Sorry to be out of touch over the long weekend, friends. I’ve been sick, and was made even sicker by this article forwarded by a colleague:
On Friday, many at Colorado State University-Pueblo nervously awaited word from administrators on exactly how many jobs would be eliminated there. Officials had warned that the number could be as high as 50 — a prospect that angered many students and professors at the university who dispute administrators’ assertions that the institution faces a deficit requiring layoffs.
Timothy McGettigan, a professor of sociology, sent out an email to students and faculty members in which he urged them to fight the cuts. His subject line was “Children of Ludlow,” referring to a 1914 massacre of striking coal miners in southern Colorado. McGettigan compared the way the central system administration was treating Pueblo to the bloody way coal mine owners treated their workers 100 years ago. He went on to say that, just like a century ago, those without power were being mistreated.
He said that the announcement that afternoon would reveal who was on Chancellor Michael Martin’s “hit list,” and said that the chancellor was “putting a gun to the head” of those who would lose their jobs, “destroying the livelihood of the people that he is terminating” and “incinerating the best opportunity that southern Coloradans have to earn their own little piece of the American dream.”
“On Monday afternoon, a spokeswoman for Colorado State-Pueblo sent an email to Inside Higher Ed saying that McGettigan had violated the policy on use of electronic communications. Further, she released a statement from President Lesley Di Mare, in which she invoked recent incidents of violence in education. “Considering the lessons we’ve all learned from Columbine, Virginia Tech, and more recently Arapahoe High School, I can only say that the security of our students, faculty, and staff are our top priority,” Di Mare said. “CSU-Pueblo is facing some budget challenges right now, which has sparked impassioned criticism and debate across our campus community. That’s entirely appropriate, and everyone on campus – no matter how you feel about the challenges at hand – should be able to engage in that activity in an environment that is free of intimidation, harassment, and threats. CSU-Pueblo has a wonderful and vibrant community, and the university has a bright future. I’m confident that we can solve our challenges with respectful debate and creative problem-solving so that we can focus on building that future together.”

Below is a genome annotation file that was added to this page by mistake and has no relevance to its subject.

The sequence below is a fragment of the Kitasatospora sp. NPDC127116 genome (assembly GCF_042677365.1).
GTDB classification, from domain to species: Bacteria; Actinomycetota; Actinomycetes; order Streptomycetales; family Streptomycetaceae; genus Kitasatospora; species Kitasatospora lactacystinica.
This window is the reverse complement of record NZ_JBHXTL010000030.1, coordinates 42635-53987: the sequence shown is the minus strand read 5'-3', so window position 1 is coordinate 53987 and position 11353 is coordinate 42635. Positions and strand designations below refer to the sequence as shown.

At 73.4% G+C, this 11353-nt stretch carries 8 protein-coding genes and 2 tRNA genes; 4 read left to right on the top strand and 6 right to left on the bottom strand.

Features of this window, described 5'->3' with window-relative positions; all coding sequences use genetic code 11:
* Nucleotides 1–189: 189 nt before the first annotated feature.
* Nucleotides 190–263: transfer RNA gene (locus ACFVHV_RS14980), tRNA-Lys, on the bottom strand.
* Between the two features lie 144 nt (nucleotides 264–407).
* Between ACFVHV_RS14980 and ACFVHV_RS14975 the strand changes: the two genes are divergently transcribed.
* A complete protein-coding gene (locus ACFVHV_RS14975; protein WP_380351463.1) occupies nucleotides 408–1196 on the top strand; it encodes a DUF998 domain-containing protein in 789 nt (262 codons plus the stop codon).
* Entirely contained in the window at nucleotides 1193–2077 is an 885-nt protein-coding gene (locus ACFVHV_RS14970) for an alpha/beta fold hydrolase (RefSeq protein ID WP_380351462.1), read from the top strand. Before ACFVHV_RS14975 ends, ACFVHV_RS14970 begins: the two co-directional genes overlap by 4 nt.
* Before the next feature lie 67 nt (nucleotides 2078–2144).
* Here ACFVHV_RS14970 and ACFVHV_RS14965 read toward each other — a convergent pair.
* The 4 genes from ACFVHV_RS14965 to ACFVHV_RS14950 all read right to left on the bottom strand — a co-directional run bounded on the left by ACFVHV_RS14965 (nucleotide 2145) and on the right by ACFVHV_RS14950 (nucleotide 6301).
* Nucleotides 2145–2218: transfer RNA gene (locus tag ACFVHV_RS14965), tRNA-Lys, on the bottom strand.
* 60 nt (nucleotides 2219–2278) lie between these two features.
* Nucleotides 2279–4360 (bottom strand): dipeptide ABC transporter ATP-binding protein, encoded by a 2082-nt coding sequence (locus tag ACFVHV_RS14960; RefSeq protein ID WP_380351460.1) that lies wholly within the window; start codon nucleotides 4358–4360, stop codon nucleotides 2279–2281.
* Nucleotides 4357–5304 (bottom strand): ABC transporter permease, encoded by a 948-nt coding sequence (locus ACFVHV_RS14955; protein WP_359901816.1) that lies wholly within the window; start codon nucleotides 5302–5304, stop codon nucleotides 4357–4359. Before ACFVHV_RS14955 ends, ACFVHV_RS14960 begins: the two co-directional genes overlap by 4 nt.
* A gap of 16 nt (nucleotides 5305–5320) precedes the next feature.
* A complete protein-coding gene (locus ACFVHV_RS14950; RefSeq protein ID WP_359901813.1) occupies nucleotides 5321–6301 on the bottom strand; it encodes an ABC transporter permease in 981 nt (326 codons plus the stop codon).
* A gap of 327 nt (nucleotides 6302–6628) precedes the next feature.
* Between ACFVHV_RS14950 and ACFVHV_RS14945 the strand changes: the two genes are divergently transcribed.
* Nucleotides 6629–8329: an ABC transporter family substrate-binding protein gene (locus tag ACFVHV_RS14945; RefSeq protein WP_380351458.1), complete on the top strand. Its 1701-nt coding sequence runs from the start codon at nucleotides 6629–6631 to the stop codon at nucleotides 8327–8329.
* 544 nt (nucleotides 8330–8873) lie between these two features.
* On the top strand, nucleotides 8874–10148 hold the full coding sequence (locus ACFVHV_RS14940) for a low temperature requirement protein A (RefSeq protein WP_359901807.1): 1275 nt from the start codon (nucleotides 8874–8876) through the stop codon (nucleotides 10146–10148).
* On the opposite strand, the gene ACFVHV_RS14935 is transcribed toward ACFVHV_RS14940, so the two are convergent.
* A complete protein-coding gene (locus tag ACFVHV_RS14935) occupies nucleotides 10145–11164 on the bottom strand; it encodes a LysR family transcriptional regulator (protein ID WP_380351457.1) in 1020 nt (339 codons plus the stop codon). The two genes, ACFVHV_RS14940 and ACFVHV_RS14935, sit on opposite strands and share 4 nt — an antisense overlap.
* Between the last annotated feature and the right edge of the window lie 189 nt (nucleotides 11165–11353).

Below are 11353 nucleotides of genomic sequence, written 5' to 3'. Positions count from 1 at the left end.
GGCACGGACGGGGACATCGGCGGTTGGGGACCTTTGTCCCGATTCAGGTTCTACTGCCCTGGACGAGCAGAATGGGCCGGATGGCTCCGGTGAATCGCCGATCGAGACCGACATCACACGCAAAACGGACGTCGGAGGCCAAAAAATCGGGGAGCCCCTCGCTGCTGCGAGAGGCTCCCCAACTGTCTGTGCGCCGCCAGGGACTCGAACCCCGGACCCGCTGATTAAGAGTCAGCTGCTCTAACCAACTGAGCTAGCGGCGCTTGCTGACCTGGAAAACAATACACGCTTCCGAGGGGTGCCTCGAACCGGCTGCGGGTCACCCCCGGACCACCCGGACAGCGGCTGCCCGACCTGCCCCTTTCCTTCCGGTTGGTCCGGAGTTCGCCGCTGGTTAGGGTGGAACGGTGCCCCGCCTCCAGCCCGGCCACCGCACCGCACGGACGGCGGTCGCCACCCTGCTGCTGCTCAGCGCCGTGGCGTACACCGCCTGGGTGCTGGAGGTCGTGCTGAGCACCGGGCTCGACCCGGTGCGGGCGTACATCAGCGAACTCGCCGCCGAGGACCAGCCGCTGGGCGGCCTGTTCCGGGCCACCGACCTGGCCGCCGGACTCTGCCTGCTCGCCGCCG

You know what I say to that, friends: HORSESHIT!!!
Was McGettigan over-the-top in comparing CSU-Pueblo faculty, staff, and students to the victims of the Ludlow Massacre? No doubt. Was his email at all threatening anyone? I don’t see it. But Di Mare compares McGettigan to notorious mass murderers at high schools and universities, as though he wrote his email from the perspective of the Ludlow bosses rather than their victims.
That’s my state and my university, friends: we can’t keep actual guns off campus, but we suspend the email accounts of professors who suggest that little has changed for the poor residents of the Southeastern corner of our state in the past century. Typed words and historical allusions are clearly a much bigger threat than actual guns on campus.
Di Mare and Chancellor Martin are wrong, but beyond that, they’ve created a huge public relations FAIL for the entire CSU system! Think about it: if they had ignored McGettigan’s email, only a few people affiliated with CSU would have seen it. Now that they’ve retaliated with disproportionate force, they’ve brought all kinds of well-deserved but I’m sure unwelcome attention to their poor decisions.
At the risk of pointing out the obvious, cashiering Di Mare and Martin would go at least part of the way towards solving the CSU-P “budget crisis.” But that’s not the way it works in Colorado, where university administrators both propose budget cuts and dispose of the faculty at will.